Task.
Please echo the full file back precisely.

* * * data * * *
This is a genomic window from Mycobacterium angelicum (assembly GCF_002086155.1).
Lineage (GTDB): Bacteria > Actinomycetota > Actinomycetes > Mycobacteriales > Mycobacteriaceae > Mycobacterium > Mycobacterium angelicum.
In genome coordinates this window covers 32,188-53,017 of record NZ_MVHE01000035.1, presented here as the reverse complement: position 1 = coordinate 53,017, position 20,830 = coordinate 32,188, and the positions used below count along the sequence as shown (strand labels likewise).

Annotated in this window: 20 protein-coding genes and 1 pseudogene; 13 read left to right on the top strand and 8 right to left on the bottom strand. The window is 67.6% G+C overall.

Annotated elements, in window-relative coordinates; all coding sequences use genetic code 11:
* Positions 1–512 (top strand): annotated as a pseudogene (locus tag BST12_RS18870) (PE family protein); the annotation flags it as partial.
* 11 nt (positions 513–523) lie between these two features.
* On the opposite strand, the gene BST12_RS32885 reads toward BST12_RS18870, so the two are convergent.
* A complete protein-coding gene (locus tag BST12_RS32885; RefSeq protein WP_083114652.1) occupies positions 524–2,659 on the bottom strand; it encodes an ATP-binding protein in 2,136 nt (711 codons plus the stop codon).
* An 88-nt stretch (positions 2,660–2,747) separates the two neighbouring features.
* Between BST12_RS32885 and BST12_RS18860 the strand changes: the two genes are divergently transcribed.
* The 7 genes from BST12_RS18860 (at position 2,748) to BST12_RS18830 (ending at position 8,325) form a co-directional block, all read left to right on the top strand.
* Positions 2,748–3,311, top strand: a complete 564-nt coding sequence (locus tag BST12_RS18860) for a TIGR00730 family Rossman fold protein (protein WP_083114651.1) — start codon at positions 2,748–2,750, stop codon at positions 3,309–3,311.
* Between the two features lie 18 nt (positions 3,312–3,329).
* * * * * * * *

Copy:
This is a genomic window from Mycobacterium angelicum (assembly GCF_002086155.1).
Lineage (GTDB): Bacteria > Actinomycetota > Actinomycetes > Mycobacteriales > Mycobacteriaceae > Mycobacterium > Mycobacterium angelicum.
In genome coordinates this window covers 32,188-53,017 of record NZ_MVHE01000035.1, presented here as the reverse complement: position 1 = coordinate 53,017, position 20,830 = coordinate 32,188, and the positions used below count along the sequence as shown (strand labels likewise).

Annotated in this window: 20 protein-coding genes and 1 pseudogene; 13 read left to right on the top strand and 8 right to left on the bottom strand. The window is 67.6% G+C overall.

Annotated elements, in window-relative coordinates; all coding sequences use genetic code 11:
* Positions 1–512 (top strand): annotated as a pseudogene (locus tag BST12_RS18870) (PE family protein); the annotation flags it as partial.
* 11 nt (positions 513–523) lie between these two features.
* On the opposite strand, the gene BST12_RS32885 reads toward BST12_RS18870, so the two are convergent.
* A complete protein-coding gene (locus tag BST12_RS32885; RefSeq protein WP_083114652.1) occupies positions 524–2,659 on the bottom strand; it encodes an ATP-binding protein in 2,136 nt (711 codons plus the stop codon).
* An 88-nt stretch (positions 2,660–2,747) separates the two neighbouring features.
* Between BST12_RS32885 and BST12_RS18860 the strand changes: the two genes are divergently transcribed.
* The 7 genes from BST12_RS18860 (at position 2,748) to BST12_RS18830 (ending at position 8,325) form a co-directional block, all read left to right on the top strand.
* Positions 2,748–3,311, top strand: a complete 564-nt coding sequence (locus tag BST12_RS18860) for a TIGR00730 family Rossman fold protein (protein WP_083114651.1) — start codon at positions 2,748–2,750, stop codon at positions 3,309–3,311.
* Between the two features lie 18 nt (positions 3,312–3,329).